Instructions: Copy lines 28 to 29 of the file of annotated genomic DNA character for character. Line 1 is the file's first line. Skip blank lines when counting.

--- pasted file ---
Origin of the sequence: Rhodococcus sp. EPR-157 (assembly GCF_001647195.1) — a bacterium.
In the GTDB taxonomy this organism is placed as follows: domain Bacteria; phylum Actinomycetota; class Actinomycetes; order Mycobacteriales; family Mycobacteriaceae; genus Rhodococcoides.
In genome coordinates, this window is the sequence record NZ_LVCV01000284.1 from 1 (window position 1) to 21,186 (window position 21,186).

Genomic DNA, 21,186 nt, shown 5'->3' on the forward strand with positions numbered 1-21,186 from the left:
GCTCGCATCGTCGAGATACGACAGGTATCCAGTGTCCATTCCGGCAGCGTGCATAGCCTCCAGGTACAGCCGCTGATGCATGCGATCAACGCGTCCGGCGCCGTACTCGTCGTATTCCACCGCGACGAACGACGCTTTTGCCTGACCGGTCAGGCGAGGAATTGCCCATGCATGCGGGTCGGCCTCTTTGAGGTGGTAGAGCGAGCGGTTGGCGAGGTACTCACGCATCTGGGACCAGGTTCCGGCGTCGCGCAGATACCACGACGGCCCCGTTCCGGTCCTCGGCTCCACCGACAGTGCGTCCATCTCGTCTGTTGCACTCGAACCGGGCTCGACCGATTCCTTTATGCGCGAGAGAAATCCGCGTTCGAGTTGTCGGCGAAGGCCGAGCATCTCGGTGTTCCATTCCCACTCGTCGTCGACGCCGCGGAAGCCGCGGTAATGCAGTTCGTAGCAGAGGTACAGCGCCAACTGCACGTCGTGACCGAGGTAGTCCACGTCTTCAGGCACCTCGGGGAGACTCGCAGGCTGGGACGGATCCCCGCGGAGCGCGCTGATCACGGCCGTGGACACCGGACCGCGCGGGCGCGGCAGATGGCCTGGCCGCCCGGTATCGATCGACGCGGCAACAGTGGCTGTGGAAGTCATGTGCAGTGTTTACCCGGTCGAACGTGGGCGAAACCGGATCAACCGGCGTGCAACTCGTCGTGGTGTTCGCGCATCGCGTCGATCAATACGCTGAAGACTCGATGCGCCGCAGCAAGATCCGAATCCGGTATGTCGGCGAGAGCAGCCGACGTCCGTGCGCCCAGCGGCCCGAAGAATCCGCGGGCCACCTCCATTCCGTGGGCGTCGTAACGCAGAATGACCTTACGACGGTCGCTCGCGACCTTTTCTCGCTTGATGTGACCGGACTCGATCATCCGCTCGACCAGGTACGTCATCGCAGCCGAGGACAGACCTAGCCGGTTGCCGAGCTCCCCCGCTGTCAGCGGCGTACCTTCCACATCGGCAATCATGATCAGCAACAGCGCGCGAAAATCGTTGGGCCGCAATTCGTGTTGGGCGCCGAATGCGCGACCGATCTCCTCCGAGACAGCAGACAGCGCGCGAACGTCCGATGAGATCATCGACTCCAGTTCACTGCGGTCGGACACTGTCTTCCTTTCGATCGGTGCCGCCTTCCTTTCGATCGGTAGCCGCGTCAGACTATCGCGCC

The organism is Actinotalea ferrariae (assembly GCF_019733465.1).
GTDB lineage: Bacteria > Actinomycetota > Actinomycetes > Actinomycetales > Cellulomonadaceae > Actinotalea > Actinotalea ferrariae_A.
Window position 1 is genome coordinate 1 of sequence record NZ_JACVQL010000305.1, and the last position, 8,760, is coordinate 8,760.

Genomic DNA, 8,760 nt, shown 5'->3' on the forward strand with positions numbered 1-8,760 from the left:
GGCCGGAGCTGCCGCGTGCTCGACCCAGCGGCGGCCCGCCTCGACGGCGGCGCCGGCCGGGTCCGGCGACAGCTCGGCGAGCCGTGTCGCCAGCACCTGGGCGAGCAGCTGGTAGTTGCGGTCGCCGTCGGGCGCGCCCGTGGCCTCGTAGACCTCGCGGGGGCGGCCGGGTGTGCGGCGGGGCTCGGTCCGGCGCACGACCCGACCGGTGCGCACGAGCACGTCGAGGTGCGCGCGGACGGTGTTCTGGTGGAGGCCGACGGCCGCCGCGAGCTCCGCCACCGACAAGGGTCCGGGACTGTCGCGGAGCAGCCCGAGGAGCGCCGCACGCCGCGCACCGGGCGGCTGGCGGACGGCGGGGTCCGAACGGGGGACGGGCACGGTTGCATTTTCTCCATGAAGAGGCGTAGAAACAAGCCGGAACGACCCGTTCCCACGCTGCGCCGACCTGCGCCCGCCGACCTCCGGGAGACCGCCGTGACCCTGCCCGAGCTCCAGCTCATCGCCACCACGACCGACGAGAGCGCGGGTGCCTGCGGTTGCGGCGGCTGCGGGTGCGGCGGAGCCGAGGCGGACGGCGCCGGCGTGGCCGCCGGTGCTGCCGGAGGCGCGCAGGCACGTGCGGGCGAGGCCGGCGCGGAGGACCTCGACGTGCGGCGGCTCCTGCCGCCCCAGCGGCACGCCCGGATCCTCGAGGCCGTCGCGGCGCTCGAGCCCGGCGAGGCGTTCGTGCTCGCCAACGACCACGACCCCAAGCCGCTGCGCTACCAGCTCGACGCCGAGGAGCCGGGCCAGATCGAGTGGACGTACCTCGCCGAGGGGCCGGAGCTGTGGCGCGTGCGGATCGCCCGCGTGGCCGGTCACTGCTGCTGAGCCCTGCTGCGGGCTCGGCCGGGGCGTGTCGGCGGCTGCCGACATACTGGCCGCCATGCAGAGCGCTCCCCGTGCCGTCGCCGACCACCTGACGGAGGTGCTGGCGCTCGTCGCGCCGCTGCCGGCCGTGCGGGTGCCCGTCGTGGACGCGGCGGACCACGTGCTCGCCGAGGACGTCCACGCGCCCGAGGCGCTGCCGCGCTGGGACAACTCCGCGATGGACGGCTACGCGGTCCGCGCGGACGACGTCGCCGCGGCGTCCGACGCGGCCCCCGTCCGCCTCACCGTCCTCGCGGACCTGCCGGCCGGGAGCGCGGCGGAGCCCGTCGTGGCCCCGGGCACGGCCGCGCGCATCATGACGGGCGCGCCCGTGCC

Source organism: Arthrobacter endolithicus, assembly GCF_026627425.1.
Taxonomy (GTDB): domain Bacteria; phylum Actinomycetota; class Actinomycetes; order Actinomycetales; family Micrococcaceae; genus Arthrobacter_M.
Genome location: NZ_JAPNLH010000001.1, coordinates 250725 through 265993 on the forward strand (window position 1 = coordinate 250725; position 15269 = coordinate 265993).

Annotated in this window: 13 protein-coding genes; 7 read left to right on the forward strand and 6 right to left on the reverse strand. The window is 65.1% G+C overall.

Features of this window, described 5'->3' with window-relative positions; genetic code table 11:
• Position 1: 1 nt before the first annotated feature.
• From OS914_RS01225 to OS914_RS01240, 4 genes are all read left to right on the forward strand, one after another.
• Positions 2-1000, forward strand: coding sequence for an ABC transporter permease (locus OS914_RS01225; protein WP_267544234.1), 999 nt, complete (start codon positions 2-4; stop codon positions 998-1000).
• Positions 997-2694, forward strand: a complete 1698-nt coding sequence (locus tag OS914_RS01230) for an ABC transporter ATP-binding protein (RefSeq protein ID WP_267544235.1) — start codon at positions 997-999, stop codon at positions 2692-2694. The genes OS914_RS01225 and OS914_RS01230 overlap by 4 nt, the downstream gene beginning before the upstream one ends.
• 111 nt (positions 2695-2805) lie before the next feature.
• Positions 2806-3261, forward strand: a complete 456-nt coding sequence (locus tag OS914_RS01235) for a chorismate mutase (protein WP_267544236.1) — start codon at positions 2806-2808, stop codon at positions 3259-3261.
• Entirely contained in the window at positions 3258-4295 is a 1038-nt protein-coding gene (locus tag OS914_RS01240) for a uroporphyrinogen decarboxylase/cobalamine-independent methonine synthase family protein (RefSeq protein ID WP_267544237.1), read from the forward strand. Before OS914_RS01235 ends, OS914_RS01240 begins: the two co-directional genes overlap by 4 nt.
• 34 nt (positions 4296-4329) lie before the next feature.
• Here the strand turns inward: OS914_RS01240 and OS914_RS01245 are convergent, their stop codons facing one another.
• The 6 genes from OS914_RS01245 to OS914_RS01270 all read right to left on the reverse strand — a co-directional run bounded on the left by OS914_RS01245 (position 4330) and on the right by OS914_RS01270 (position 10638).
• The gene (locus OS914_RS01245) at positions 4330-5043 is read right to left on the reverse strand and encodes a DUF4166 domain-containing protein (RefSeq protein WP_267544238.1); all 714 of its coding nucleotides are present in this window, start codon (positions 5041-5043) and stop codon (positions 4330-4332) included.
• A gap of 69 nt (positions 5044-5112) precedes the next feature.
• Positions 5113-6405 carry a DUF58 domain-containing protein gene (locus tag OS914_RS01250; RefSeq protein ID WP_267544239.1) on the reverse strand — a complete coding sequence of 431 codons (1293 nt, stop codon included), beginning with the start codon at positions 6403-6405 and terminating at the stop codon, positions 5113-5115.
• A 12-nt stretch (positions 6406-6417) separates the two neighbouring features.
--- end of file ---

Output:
• Positions 5113-6405 carry a DUF58 domain-containing protein gene (locus tag OS914_RS01250; RefSeq protein ID WP_267544239.1) on the reverse strand — a complete coding sequence of 431 codons (1293 nt, stop codon included), beginning with the start codon at positions 6403-6405 and terminating at the stop codon, positions 5113-5115.
• A 12-nt stretch (positions 6406-6417) separates the two neighbouring features.